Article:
900 MHZ spectrum provides effective private network for grid connectivity – NREL


The second phase of a pilot conducted by the US Department of Energy (DoE)’s National Renewable Energy Laboratory (NREL) has proved the effectiveness of the 900 MHZ spectrum in providing utilities with a resilient private communications network that can help them address connectivity and market challenges.

NREL partnered with communications firm Anterix and utilities including Consumers Energy, Duke Energy, Evergy, Eversource Energy, Holy Cross Energy, and Xcel Energy to assess the ability of the 900 MHZ spectrum to help utilities deliver various use cases such as demand response for grid resilience and enhanced customer services.

Phase 2 focused on using the 900 MHZ spectrum to connect NREL’s Advanced Distribution Management System to ensure peak load management through dynamic voltage regulation.

Amongst the six scenarios tested in the second phase, three focused on distributed energy resource management systems (DERMS).

The completion of the phase comes as utility companies are struggling with optimal management of distributed energy resources (DERs).

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A number of DERMS have been developed, however, the lack of secure, reliable and resilient communication networks hinders utility efforts to leverage and manage DERMS.

In the first phase of the pilot, which was announced in February 2019, NREL partnered with pdvWireless and tested 900 MHZ applications for a direct transfer trip of a solar inverter in seven different wireless scenarios.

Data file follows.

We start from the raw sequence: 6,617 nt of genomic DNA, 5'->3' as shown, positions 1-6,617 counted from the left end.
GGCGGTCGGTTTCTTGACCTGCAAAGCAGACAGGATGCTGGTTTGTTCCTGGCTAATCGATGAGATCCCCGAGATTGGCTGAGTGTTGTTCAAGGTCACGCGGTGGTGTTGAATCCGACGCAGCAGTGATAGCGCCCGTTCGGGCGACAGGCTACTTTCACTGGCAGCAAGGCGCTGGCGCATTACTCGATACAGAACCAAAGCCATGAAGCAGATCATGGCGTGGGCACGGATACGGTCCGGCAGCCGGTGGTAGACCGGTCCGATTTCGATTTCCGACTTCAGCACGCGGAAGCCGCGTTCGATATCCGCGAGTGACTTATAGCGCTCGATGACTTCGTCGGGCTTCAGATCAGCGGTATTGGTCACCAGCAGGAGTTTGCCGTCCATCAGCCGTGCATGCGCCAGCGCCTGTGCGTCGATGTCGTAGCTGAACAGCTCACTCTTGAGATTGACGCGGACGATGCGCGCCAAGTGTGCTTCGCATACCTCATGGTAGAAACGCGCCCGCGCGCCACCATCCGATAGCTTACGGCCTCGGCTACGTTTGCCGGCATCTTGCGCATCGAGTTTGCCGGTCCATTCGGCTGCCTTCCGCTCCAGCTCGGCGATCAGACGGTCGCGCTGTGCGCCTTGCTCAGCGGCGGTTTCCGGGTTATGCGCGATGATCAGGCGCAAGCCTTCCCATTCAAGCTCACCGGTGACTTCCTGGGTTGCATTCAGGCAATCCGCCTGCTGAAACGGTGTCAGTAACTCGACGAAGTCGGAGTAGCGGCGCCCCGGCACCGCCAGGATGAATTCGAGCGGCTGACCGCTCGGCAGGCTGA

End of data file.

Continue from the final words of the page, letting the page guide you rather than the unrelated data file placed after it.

A testbed was developed at NREL’s Energy Systems Integration Facility comprising network communications congestion scenarios that accurately represent real-life challenges faced by utility distribution systems.

The aim of the pilot is to ensure the use of real-time grid operations data for active control of advanced distribution systems and grid modernisation.

Barry Mather, Group Manager for Integrated Devices and Systems in NREL’S Power Systems Engineering Center, said the pilot provides utilities with “a means to further evaluate the performance of wireless communications in grid applications as utilities look to modernise their grids to meet decarbonisation goals.”

Carlos L’Abbate, Anterix’s Chief Technology Officer, added: “As utilities are increasingly attracted to the cost, scalability, and flexibility benefits of wireless broadband communications to support grid modernization efforts, NREL has performed a valuable service by demonstrating that 900 MHz private networks built on LTE—a state-of-the-art worldwide standard—can meet real-world utility use cases for distribution grid protection.”

NREL says the findings of the pilot will help utilities to align with standards set by the DoE’s Multi-Year Project Plan for Grid Modernisation, which states that “a modern grid should have increased resilience to all types of hazards, increased reliability, enhanced security, and superior flexibility to respond to variability, especially with a wider range of energy sources.”

Find out more about NREL’s findings.